Paul continues in verse 17 “Not that I seek the gift, but I seek the fruit that increases to your credit.” Paul’s real joy was not in the gift that he received, rather his joy was in what the gift did for the Philippians.

We are in danger of seeing people as goers and suppliers, but the reality is that in the kingdom of God, we are all a part of the Great Commission, and no Christian is excused.

Philippians 4:18, “I have received full payment, and more. I am well supplied, having received from Epaphroditus the gifts you sent, a fragrant offering, a sacrifice acceptable and pleasing to God.”

Paul could say this because his heart was pure, he was not relying on man, he knew exactly who provided his needs. Paul had the abundance mentality of the kingdom of God, knowing that God never runs out.

Paul said that this gift was a fragrant offering to God an acceptable sacrifice. Paul is not referring to tithing, the regular giving to the Lord’s work, this is giving over and above, as an offering to the Lord.

In the Old Testament, the temple tithe was 10%, but in the New Covenant we don’t have this as a law. Rather if we have submitted ourselves to the Lordship of Jesus Christ, we are called to give our all to the Lord. In our giving to the work of the ministry of the church 10% is a guideline, but this is simply the beginning. Over and above that we prayerfully give to the Great Commission ministry of missions. Not only does this build us up in our walk with the Lord, it also is an invitation into a blessing.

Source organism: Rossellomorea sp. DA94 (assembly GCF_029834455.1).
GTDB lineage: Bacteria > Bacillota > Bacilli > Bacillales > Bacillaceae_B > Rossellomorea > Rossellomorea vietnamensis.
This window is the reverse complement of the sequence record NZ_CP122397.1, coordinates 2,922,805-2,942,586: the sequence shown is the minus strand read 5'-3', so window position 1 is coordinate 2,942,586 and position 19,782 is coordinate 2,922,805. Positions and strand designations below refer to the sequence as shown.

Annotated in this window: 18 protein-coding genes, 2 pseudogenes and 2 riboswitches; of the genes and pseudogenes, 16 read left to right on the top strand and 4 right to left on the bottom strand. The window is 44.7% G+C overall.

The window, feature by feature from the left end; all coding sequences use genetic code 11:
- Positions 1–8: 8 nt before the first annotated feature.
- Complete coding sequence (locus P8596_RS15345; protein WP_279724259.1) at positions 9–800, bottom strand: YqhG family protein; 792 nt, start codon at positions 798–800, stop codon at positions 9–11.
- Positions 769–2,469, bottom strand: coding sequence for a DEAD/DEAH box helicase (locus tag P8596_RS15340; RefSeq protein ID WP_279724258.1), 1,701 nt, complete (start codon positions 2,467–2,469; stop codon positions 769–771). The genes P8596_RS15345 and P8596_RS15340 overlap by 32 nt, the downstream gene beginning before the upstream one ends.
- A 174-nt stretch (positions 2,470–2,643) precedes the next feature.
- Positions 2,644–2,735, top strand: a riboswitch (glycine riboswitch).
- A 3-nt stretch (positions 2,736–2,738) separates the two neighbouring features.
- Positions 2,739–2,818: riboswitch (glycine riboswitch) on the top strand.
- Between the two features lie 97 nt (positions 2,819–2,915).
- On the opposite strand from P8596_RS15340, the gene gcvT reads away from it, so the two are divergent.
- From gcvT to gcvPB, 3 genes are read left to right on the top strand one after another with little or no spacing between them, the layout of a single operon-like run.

Paul looked on their gift as a spiritual sacrifice, laid on the altar as a pleasing sacrifice to the Lord, this is true worship. Seeing this in relation to Hebrews 11:6, we must understand that faith and giving must go hand in hand.  A sacrifice that is pleasing to God, is a sacrifice that is given by faith, faith in the existence of God, faith in the provision of God and faith in the promises of God.

We have to realize that God doesn’t need our money, He is inviting us into a lifestyle of blessing.

In verse 19, we have one of the most quoted promises in the Bible, but unfortunately it is almost always taken out of context and misused. Philippians 4:19: “And my God will supply every need of yours according to his riches in glory in Christ Jesus.”